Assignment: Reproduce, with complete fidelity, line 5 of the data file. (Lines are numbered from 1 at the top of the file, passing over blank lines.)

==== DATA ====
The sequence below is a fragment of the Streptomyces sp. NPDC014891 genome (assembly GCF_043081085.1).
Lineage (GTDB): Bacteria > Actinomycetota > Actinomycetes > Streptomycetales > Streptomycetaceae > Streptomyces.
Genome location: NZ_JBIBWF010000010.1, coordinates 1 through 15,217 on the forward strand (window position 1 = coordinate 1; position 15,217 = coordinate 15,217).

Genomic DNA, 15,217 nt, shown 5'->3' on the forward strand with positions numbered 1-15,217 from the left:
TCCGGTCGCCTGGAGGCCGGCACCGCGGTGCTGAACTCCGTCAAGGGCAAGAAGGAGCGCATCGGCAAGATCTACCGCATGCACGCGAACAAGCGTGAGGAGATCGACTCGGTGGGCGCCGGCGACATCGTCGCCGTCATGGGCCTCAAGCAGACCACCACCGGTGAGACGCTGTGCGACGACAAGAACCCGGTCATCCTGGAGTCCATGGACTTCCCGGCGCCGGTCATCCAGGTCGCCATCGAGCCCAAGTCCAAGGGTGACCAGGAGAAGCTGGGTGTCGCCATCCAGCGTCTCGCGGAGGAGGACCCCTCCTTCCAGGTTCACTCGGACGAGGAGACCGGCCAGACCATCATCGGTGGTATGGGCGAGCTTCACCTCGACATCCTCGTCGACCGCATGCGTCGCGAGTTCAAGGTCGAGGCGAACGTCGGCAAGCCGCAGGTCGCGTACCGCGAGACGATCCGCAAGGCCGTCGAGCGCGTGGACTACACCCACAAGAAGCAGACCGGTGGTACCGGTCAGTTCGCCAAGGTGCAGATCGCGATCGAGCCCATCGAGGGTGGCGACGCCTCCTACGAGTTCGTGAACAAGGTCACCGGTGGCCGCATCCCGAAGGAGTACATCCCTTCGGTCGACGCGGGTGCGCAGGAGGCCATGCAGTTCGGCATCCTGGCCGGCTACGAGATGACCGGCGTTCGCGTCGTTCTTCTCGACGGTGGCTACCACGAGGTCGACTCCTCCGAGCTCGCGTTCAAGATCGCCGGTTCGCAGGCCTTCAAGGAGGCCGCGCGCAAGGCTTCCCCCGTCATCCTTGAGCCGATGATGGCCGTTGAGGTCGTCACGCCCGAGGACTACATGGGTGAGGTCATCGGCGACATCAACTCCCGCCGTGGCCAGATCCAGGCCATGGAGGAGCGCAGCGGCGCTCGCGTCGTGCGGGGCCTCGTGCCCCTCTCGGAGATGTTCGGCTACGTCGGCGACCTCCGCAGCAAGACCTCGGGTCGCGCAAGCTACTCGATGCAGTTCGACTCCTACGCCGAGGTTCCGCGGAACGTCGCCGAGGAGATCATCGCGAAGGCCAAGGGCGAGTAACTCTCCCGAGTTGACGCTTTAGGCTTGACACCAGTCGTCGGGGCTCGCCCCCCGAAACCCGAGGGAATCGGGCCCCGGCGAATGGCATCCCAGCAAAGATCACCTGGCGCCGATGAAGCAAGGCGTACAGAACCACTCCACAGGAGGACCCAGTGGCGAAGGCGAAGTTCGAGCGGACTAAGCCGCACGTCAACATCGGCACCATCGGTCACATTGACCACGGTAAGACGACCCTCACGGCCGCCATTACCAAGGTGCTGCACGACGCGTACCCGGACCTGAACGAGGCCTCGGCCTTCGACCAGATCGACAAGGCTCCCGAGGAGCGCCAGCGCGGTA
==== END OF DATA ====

TCCGGTCGCCTGGAGGCCGGCACCGCGGTGCTGAACTCCGTCAAGGGCAAGAAGGAGCGCATCGGCAAGATCTACCGCATGCACGCGAACAAGCGTGAGGAGATCGACTCGGTGGGCGCCGGCGACATCGTCGCCGTCATGGGCCTCAAGCAGACCACCACCGGTGAGACGCTGTGCGACGACAAGAACCCGGTCATCCTGGAGTCCATGGACTTCCCGGCGCCGGTCATCCAGGTCGCCATCGAGCCCAAGTCCAAGGGTGACCAGGAGAAGCTGGGTGTCGCCATCCAGCGTCTCGCGGAGGAGGACCCCTCCTTCCAGGTTCACTCGGACGAGGAGACCGGCCAGACCATCATCGGTGGTATGGGCGAGCTTCACCTCGACATCCTCGTCGACCGCATGCGTCGCGAGTTCAAGGTCGAGGCGAACGTCGGCAAGCCGCAGGTCGCGTACCGCGAGACGATCCGCAAGGCCGTCGAGCGCGTGGACTACACCCACAAGAAGCAGACCGGTGGTACCGGTCAGTTCGCCAAGGTGCAGATCGCGATCGAGCCCATCGAGGGTGGCGACGCCTCCTACGAGTTCGTGAACAAGGTCACCGGTGGCCGCATCCCGAAGGAGTACATCCCTTCGGTCGACGCGGGTGCGCAGGAGGCCATGCAGTTCGGCATCCTGGCCGGCTACGAGATGACCGGCGTTCGCGTCGTTCTTCTCGACGGTGGCTACCACGAGGTCGACTCCTCCGAGCTCGCGTTCAAGATCGCCGGTTCGCAGGCCTTCAAGGAGGCCGCGCGCAAGGCTTCCCCCGTCATCCTTGAGCCGATGATGGCCGTTGAGGTCGTCACGCCCGAGGACTACATGGGTGAGGTCATCGGCGACATCAACTCCCGCCGTGGCCAGATCCAGGCCATGGAGGAGCGCAGCGGCGCTCGCGTCGTGCGGGGCCTCGTGCCCCTCTCGGAGATGTTCGGCTACGTCGGCGACCTCCGCAGCAAGACCTCGGGTCGCGCAAGCTACTCGATGCAGTTCGACTCCTACGCCGAGGTTCCGCGGAACGTCGCCGAGGAGATCATCGCGAAGGCCAAGGGCGAGTAACTCTCCCGAGTTGACGCTTTAGGCTTGACACCAGTCGTCGGGGCTCGCCCCCCGAAACCCGAGGGAATCGGGCCCCGGCGAATGGCATCCCAGCAAAGATCACCTGGCGCCGATGAAGCAAGGCGTACAGAACCACTCCACAGGAGGACCCAGTGGCGAAGGCGAAGTTCGAGCGGACTAAGCCGCACGTCAACATCGGCACCATCGGTCACATTGACCACGGTAAGACGACCCTCACGGCCGCCATTACCAAGGTGCTGCACGACGCGTACCCGGACCTGAACGAGGCCTCGGCCTTCGACCAGATCGACAAGGCTCCCGAGGAGCGCCAGCGCGGTA